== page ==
Superhero round-up: The Gifted S1, Inhumans S1, Supergirl S3, The Flash S4, Legends of Tomorrow S3, Arrow S6
Who’d have thought that with so many superhero films and TV series around, there would be room for two more on this autumn’s TV schedule? Well, as it turns out – there really wasn’t.
The Gifted S1
The Gifted is an attempt to do a TV spin-off of the X-Men film franchise, without using any of the X-Men themselves. It’s set in the same universe, which is not the same as the Marvel Cinematic Universe, because of how the film rights are shared out. The pilot episode is even directed by Bryan Singer. However, the set-up here is that the X-Men have gone missing and the remaining mutants are being hunted and imprisoned by an increasingly fascist US government.
Frankly I found little original here that hasn’t been done many times before. It starts with two teenagers ‘breaking out’ and displaying superpowers, and their parents (genre favourites Stephen Moyer and Amy Acker) contacting the mutant underground to get them to safety in Mexico. The parallels with discrimination and intolerance down the ages is loud and clear but said nothing new, and even the superpowers on display seemed like more of the same old thing.
It’s had good reviews in the US but if I’m honest, I was completely disinterested by it. After two episodes I decided I’d let The Gifted carry on without me.
The best thing to say about Inhumans is that it tries to do something different. Unfortunately, what it tries simply doesn’t work.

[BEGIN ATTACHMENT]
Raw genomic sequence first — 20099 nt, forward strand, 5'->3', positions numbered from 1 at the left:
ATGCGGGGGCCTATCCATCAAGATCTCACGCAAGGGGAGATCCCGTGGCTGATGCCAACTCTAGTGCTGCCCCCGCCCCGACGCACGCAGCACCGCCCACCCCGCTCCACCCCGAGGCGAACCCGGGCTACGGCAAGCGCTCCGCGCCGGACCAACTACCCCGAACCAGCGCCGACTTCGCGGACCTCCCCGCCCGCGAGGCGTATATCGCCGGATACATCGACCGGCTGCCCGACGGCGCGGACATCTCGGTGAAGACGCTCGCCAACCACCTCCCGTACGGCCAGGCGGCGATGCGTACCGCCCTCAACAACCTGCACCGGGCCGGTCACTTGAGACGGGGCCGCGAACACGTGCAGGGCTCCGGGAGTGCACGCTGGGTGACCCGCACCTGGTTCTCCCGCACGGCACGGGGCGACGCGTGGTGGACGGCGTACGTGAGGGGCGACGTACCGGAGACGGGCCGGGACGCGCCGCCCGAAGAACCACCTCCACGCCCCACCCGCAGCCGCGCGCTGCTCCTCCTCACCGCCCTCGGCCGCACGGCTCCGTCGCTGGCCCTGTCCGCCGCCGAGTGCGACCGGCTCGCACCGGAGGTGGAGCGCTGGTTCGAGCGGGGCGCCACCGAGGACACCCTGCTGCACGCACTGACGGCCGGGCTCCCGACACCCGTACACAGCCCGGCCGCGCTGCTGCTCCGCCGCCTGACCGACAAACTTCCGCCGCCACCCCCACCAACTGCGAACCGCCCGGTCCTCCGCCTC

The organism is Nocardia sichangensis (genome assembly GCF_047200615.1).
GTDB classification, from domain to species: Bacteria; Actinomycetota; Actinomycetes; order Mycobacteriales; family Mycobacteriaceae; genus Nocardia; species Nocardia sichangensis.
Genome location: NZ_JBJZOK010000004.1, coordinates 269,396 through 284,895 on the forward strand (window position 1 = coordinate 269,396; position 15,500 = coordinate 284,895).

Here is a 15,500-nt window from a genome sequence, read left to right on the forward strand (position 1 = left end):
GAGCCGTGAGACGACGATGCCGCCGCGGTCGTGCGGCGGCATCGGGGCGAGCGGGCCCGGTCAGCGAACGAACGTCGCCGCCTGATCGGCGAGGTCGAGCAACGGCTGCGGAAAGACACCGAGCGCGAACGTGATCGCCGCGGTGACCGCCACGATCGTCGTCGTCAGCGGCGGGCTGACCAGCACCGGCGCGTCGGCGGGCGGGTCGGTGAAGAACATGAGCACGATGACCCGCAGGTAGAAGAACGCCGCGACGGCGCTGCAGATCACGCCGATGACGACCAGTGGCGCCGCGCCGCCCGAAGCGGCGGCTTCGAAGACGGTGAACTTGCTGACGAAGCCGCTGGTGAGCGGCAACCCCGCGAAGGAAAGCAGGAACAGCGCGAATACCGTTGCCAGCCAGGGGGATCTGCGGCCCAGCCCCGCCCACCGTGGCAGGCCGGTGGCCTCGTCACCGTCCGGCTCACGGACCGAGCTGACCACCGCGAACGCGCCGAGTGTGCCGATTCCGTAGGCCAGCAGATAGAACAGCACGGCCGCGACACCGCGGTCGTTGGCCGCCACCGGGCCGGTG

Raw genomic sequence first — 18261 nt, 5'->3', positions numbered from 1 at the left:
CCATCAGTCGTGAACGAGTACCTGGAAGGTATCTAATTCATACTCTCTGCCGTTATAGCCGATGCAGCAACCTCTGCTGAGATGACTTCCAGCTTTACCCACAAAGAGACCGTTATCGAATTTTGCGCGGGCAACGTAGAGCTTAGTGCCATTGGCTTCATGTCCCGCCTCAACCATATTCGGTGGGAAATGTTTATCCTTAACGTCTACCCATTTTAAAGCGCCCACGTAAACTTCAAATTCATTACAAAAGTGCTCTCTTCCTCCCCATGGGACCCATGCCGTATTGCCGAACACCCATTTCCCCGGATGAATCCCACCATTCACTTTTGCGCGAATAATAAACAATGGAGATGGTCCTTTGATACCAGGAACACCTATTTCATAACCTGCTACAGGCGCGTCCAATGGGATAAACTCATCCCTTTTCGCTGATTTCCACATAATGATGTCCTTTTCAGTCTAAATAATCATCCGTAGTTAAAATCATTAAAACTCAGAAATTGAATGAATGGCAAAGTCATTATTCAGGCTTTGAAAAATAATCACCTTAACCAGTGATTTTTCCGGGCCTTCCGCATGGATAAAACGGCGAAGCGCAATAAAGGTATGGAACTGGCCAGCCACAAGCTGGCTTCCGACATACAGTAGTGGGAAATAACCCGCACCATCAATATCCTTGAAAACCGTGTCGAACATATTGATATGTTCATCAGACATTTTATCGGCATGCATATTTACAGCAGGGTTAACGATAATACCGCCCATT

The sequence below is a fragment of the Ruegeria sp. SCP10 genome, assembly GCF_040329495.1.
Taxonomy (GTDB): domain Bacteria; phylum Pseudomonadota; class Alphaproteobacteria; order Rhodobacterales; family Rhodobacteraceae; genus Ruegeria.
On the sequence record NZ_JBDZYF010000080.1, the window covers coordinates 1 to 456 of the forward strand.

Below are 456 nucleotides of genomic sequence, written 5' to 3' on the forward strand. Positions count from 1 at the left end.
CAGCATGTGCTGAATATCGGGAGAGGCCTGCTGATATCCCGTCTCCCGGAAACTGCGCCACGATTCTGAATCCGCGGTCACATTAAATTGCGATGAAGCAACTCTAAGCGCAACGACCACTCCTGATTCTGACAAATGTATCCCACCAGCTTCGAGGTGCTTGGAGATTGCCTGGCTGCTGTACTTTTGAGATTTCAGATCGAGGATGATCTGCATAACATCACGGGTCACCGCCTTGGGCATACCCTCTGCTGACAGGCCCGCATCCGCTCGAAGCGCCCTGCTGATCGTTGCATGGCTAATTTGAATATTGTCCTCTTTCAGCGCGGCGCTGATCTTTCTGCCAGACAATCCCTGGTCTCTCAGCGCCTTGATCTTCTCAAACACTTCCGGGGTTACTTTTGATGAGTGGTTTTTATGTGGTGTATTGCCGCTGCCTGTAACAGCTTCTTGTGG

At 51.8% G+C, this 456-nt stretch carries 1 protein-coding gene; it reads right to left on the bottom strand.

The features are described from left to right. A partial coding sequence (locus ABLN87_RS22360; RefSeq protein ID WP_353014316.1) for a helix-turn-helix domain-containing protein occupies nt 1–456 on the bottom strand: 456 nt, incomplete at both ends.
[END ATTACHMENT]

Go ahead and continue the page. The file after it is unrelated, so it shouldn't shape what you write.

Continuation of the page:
The titular stars are a group of super-powered aliens from Attilan, a cloaked city on the surface of the moon. The ruling royal family is deposed and takes refuge on Earth – in Hawaii, for reasons that I suspect are related to tax breaks given to the production company.
Credit is due to Anson Mount who goes to great lengths as Black Bolt to convey his thoughts and feelings through sign language and facial expressions, given that any sound he makes becomes a lethal sonic blast. Sadly, Medusa (Serinda Swan) is shorn of her locks of writhing sentient hair – perhaps to keep the CGI budget under control – which squanders her character. Meanwhile bad guy Maximus is left on the moon talking to himself which is a criminal waste of Iwan Rheon’s talents.
Ultimately the set-up is just too weird to engage a mainstream audience. Even though I enjoyed them as a kid reading the Marvel comic books, the Inhumans were never more than third rate characters good only for a one- or two-issue guest appearance alongside the Fantastic Four. They certainly don’t have the substance to justify a stand-alone series and it’s no surprise to see this apparently sinking without trace in the US.
Supergirl had a difficult birth but then improved hugely in its second series. But its third year has got off to a very odd start, and it currently feels more like a soap than a superhero action show.
The main plot lines so far have included Kara (Melissa Benoit) trying to get over the apparent death of her boyfriend Mon-El (Chris Wood); her sister Alex (Chyler Leigh) breaking up with her girlfriend over a disagreement about having children; DEO boss J’onn (David Harewood) finding his long-lost Martian father and deciding to move them into an apartment together; and professional single mother Samantha (Odette Annable) finding out a complicated secret about her past and adoption as a child.